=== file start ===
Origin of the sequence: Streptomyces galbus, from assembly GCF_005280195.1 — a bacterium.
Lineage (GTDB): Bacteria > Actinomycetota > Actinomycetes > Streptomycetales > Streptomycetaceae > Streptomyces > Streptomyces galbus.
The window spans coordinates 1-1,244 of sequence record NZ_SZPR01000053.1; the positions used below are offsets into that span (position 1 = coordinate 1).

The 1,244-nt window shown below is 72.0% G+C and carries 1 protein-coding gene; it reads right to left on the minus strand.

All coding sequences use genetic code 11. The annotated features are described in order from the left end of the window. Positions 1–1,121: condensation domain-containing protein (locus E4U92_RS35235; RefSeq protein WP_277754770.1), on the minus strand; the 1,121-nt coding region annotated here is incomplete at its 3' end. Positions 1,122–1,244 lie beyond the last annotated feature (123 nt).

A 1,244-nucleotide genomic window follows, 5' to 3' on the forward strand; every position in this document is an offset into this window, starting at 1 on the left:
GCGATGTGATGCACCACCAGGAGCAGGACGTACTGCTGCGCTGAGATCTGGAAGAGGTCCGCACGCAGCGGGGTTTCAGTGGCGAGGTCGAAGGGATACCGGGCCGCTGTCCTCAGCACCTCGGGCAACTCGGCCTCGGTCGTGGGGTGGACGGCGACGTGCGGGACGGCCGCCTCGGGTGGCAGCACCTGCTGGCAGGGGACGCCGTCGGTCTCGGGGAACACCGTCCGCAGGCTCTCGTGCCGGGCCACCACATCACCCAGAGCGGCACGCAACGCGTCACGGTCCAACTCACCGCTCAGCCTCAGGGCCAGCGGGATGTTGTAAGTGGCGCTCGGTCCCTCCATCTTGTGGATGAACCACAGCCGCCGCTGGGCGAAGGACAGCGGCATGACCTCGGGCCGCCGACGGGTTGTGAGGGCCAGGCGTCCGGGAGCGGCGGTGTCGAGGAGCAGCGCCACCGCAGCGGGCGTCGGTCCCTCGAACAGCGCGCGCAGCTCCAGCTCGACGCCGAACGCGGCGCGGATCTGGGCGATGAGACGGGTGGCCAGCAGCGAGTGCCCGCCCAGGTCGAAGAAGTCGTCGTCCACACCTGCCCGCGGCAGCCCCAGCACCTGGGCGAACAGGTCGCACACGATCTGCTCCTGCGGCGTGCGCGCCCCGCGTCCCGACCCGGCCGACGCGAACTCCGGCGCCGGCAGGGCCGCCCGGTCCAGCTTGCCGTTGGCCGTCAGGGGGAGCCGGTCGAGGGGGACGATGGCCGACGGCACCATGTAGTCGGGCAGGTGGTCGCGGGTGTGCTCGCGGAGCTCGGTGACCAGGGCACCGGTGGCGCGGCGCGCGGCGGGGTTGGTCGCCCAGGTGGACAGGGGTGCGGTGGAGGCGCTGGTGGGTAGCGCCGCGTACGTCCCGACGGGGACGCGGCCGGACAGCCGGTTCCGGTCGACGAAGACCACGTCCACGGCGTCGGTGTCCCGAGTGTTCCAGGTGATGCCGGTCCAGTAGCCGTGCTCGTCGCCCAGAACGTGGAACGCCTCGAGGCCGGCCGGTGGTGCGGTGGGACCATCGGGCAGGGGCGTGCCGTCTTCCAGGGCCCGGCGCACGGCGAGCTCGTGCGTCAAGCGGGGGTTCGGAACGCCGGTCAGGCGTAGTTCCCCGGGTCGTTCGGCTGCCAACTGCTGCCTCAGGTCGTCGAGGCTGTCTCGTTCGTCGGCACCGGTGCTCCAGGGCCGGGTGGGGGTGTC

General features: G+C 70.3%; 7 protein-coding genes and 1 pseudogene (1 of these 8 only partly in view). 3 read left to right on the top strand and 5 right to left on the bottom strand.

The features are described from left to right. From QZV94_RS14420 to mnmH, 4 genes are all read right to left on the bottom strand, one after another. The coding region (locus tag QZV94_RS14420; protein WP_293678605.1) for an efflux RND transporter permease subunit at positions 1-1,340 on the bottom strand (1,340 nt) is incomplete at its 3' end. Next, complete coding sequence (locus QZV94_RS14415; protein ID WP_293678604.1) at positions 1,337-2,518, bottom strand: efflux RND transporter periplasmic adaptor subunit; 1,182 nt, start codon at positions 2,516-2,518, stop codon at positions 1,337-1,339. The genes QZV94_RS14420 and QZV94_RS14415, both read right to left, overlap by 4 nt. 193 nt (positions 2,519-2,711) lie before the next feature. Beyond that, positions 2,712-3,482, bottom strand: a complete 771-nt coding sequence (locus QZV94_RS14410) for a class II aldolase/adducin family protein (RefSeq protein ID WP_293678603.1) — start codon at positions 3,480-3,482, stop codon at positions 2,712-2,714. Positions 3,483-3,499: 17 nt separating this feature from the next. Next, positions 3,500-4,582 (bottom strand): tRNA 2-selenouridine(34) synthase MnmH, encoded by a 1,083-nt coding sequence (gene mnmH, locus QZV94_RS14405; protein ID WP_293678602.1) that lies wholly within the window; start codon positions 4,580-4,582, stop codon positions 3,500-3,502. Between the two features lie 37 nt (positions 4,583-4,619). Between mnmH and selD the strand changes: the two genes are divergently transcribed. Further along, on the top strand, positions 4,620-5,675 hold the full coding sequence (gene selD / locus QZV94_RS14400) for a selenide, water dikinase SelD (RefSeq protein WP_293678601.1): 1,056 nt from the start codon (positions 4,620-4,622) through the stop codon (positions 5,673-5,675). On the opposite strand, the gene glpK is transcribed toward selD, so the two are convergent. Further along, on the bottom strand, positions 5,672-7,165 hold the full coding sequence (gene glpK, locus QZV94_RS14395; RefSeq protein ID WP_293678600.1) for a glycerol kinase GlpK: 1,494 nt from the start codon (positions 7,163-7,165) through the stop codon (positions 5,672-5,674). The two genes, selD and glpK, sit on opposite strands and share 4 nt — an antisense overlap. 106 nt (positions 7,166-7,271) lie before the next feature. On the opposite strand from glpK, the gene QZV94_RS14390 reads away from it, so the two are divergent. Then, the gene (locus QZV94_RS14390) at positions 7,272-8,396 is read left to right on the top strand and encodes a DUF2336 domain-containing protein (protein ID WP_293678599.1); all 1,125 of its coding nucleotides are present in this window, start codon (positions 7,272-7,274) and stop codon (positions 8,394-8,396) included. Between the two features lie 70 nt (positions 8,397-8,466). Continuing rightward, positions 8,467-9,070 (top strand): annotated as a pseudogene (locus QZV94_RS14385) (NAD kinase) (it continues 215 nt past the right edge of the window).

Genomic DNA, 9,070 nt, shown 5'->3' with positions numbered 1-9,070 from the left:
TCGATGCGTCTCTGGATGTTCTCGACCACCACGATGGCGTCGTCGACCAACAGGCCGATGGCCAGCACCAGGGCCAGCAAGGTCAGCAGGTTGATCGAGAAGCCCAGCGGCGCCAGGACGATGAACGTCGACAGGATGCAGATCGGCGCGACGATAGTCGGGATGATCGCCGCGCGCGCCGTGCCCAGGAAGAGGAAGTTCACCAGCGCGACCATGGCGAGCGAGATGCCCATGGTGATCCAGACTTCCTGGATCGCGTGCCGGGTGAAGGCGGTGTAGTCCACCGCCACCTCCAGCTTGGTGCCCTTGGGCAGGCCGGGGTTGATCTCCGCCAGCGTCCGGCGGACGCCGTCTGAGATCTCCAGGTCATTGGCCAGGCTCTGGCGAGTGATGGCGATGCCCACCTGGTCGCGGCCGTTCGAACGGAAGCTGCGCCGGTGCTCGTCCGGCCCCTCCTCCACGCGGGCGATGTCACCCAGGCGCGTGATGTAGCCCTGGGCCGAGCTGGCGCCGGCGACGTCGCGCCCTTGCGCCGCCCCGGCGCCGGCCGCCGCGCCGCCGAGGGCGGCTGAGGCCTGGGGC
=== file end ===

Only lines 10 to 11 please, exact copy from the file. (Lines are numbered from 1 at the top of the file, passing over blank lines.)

Genomic DNA, 9,070 nt, shown 5'->3' with positions numbered 1-9,070 from the left:
TCGATGCGTCTCTGGATGTTCTCGACCACCACGATGGCGTCGTCGACCAACAGGCCGATGGCCAGCACCAGGGCCAGCAAGGTCAGCAGGTTGATCGAGAAGCCCAGCGGCGCCAGGACGATGAACGTCGACAGGATGCAGATCGGCGCGACGATAGTCGGGATGATCGCCGCGCGCGCCGTGCCCAGGAAGAGGAAGTTCACCAGCGCGACCATGGCGAGCGAGATGCCCATGGTGATCCAGACTTCCTGGATCGCGTGCCGGGTGAAGGCGGTGTAGTCCACCGCCACCTCCAGCTTGGTGCCCTTGGGCAGGCCGGGGTTGATCTCCGCCAGCGTCCGGCGGACGCCGTCTGAGATCTCCAGGTCATTGGCCAGGCTCTGGCGAGTGATGGCGATGCCCACCTGGTCGCGGCCGTTCGAACGGAAGCTGCGCCGGTGCTCGTCCGGCCCCTCCTCCACGCGGGCGATGTCACCCAGGCGCGTGATGTAGCCCTGGGCCGAGCTGGCGCCGGCGACGTCGCGCCCTTGCGCCGCCCCGGCGCCGGCCGCCGCGCCGCCGAGGGCGGCTGAGGCCTGGGGC